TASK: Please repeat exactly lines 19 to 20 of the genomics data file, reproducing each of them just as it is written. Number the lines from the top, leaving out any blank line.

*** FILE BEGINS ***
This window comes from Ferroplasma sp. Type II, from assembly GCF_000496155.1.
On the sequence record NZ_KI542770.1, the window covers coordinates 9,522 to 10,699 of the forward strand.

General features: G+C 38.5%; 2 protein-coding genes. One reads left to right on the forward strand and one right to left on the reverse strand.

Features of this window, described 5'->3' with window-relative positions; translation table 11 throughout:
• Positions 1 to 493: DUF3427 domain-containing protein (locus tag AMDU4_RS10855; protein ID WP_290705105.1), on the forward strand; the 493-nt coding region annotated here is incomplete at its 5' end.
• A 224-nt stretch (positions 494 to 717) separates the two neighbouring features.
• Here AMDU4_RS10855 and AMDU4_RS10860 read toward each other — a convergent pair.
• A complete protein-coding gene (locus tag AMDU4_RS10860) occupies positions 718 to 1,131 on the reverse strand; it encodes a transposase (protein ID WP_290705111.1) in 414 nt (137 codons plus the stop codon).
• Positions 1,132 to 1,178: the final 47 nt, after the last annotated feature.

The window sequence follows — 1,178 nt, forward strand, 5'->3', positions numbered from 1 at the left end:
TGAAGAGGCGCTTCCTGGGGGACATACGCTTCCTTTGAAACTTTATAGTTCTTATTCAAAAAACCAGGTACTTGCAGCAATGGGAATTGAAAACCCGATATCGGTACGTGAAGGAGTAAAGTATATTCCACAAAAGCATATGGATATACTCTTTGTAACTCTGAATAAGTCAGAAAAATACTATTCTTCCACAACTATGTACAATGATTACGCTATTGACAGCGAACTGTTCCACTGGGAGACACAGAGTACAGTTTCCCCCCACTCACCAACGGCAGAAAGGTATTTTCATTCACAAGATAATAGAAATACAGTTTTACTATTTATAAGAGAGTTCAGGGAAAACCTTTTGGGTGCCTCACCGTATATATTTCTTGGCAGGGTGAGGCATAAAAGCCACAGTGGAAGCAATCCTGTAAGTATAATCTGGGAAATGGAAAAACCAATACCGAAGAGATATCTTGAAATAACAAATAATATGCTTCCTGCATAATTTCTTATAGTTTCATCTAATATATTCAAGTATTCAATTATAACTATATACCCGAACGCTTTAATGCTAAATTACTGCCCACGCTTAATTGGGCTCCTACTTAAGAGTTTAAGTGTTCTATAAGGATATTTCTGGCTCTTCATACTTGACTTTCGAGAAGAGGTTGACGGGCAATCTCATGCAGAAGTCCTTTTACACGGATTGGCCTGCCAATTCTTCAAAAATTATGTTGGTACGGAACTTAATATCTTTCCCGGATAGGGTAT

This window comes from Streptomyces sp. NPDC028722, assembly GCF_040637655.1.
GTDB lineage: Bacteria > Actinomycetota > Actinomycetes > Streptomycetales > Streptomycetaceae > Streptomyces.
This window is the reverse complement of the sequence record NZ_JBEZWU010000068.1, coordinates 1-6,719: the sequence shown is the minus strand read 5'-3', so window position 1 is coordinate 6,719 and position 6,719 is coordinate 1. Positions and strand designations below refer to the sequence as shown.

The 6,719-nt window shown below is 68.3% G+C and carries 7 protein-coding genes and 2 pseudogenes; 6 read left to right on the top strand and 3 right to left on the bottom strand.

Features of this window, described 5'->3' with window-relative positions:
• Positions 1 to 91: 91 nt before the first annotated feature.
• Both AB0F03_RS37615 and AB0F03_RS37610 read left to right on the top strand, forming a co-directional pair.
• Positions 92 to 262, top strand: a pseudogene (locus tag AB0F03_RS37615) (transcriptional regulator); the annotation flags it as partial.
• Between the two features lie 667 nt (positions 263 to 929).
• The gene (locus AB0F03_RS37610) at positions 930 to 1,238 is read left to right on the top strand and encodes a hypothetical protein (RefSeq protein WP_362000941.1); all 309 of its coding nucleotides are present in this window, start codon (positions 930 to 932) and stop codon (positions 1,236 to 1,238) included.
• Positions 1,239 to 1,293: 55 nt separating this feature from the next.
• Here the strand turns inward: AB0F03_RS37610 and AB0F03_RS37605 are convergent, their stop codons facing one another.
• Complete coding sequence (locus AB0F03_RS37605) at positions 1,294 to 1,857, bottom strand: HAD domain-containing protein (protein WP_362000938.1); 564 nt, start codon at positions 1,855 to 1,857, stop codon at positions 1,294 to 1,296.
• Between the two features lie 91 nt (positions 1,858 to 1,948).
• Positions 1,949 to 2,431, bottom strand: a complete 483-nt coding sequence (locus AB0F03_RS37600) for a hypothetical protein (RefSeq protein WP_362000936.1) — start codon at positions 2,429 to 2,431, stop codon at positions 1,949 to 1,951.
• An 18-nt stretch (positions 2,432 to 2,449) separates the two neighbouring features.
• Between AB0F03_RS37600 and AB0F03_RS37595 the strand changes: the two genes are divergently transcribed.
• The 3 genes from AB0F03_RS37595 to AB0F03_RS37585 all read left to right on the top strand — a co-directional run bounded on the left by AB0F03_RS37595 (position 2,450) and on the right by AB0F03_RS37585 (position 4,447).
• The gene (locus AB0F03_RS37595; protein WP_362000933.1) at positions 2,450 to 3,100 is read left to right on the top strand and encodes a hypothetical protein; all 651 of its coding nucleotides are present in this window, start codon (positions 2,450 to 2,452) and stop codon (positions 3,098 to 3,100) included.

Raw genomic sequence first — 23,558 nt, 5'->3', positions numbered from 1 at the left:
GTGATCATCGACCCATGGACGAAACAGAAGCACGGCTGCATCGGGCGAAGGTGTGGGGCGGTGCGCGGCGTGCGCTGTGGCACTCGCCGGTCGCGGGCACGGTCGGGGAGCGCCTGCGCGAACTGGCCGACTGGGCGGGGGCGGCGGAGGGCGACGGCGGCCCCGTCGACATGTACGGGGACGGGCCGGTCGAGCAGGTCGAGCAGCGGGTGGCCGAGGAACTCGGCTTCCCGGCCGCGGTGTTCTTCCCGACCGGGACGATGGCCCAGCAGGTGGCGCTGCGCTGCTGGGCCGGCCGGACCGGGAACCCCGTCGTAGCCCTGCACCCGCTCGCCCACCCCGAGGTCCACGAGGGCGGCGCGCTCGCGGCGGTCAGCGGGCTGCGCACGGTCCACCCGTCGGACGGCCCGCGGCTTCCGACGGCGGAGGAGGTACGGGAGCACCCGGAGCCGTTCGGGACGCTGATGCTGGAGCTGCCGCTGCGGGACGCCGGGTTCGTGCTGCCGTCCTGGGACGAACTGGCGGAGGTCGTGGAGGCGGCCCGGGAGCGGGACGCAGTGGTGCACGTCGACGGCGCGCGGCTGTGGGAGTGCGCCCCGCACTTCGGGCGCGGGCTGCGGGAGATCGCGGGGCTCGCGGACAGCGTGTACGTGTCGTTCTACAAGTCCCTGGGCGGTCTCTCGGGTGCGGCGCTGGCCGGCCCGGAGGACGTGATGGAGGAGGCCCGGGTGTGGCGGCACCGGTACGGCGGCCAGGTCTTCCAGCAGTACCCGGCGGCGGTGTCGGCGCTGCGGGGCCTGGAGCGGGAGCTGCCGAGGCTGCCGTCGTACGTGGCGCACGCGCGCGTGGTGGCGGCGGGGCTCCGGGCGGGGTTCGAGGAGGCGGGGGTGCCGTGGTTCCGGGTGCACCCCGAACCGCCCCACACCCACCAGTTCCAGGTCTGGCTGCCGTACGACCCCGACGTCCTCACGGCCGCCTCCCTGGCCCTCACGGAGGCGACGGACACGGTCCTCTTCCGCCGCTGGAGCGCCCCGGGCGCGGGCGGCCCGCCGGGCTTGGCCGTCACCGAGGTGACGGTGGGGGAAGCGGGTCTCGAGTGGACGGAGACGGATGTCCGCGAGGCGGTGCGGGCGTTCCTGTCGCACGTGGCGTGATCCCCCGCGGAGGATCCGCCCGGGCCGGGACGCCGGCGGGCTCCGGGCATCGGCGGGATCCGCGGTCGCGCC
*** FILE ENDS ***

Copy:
• Positions 92 to 262, top strand: a pseudogene (locus tag AB0F03_RS37615) (transcriptional regulator); the annotation flags it as partial.
• Between the two features lie 667 nt (positions 263 to 929).